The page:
the European and Asia Pacific energy markets, before considering the implications for the Russian
Federation, Qatar, and Turkmenistan. This contribution will then draw some conclusions based upon the
topics discussed.

Keywords: natural gas exports, competitiveness of gas exporting companies, energy outlook, natural gas
consumption per capita, cost of oil and gas production, shale gas, political sanctions and economic
restrictions in energy, global energy markets, OPEC, European Union, Asia Pacific Region, Qatar,
Qatargas, USA, Turkmenistan, Russian Federation, Ukraine, crisis in Ukraine, Middle Eastern and North
African states

Slim Mahfoudh and Mohamed Ben Amar, “The Importance of Electricity Consumption in
Economic Growth: The Example of African Nations,” The Journal of Energy and Development,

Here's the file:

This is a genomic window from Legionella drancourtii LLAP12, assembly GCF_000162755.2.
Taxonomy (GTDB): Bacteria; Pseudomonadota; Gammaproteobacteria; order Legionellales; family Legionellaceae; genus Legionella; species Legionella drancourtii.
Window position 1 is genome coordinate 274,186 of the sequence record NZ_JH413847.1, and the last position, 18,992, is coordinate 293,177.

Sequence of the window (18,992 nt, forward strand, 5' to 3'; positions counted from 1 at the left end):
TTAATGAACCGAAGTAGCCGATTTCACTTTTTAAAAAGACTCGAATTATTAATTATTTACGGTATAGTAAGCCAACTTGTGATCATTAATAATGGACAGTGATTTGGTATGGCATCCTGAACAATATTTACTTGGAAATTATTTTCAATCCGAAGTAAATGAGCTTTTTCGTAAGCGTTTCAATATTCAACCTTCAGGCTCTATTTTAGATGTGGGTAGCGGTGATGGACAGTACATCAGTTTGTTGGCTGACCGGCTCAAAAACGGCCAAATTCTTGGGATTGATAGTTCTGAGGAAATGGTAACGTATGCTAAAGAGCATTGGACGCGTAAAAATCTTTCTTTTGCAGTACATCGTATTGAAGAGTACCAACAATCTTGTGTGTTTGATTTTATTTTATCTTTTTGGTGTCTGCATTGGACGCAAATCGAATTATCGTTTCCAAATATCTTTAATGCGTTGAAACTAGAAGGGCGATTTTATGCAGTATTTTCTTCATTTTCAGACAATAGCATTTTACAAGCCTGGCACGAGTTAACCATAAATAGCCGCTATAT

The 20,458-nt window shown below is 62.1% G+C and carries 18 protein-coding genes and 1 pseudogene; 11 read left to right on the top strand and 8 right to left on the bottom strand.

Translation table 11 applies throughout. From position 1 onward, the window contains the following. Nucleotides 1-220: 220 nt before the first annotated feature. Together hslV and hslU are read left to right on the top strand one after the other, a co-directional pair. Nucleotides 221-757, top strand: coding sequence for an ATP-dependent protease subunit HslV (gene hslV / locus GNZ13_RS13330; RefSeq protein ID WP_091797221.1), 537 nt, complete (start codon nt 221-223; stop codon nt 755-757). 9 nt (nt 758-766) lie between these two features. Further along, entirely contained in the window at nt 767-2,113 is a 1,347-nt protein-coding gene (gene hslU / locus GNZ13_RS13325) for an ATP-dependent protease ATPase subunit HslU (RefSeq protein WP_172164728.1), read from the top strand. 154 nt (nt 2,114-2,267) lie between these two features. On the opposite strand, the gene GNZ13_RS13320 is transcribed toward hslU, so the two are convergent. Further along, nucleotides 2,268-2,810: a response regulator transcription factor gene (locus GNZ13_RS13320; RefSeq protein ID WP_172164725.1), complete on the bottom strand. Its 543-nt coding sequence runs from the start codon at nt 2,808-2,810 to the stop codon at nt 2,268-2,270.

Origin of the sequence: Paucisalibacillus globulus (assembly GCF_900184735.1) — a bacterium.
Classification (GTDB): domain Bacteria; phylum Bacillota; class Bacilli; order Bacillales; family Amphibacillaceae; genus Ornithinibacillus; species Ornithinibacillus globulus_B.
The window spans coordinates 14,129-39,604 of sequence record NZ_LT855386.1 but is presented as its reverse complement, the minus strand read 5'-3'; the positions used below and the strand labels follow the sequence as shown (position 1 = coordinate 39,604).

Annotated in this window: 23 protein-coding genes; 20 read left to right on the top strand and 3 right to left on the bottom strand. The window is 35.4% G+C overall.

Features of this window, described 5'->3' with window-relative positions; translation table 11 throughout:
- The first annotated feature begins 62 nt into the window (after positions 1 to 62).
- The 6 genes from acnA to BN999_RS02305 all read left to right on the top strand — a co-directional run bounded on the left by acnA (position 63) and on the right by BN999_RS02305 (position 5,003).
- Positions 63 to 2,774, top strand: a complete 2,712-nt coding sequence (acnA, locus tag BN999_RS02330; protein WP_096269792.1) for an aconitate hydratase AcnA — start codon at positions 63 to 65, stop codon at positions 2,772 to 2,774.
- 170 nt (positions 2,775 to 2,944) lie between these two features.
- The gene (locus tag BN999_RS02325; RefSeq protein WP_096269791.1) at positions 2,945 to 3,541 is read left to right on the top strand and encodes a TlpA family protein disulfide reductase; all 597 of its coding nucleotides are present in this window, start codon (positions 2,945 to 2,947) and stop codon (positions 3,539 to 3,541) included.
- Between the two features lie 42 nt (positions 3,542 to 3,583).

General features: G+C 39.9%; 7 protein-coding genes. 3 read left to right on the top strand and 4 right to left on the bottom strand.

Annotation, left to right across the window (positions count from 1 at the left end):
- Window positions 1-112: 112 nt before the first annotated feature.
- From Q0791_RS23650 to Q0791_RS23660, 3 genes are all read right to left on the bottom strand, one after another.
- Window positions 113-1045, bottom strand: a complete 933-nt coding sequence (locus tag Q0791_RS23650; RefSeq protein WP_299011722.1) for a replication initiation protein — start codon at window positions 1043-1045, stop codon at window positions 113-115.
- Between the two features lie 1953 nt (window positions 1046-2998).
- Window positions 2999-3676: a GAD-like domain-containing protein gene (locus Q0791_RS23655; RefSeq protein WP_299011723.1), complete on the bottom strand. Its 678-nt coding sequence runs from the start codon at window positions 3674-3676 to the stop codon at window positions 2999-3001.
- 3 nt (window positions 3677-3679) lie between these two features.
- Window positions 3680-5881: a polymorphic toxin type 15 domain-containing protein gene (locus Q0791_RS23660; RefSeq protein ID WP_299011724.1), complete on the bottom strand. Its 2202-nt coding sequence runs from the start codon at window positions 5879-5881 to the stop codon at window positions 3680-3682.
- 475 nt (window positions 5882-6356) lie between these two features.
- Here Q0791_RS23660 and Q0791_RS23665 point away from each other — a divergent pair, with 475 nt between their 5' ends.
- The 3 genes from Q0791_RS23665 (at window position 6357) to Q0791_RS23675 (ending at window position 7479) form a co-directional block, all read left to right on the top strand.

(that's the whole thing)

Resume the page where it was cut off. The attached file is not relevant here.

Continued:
volume 40, number 1 (autumn 2014, copyright 2015), pp. 99-110.

In all the economies of the world, economic growth presents a solid indicator of development. Thus, it
is necessary to examine the factors influencing this growth. Many recent studies show that one of the
factors influencing economic growth is energy consumption. In this article, we examine the role of
electricity consumption, as a part of energy consumption, and its impact on economic growth on the
African continent. Our research incorporates a panel of 19 African countries covering the period from
1990–2010 from which we were able to identify, through the Solow and Swan and Mankiw, Romer, and
Weill models, that electricity consumption has a positive and statistically significant effect on economic
growth. Furthermore, using the Granger test, we can identify the existence of a unidirectional causality
indicating gross domestic product (GDP) variation which causes electricity consumption variation in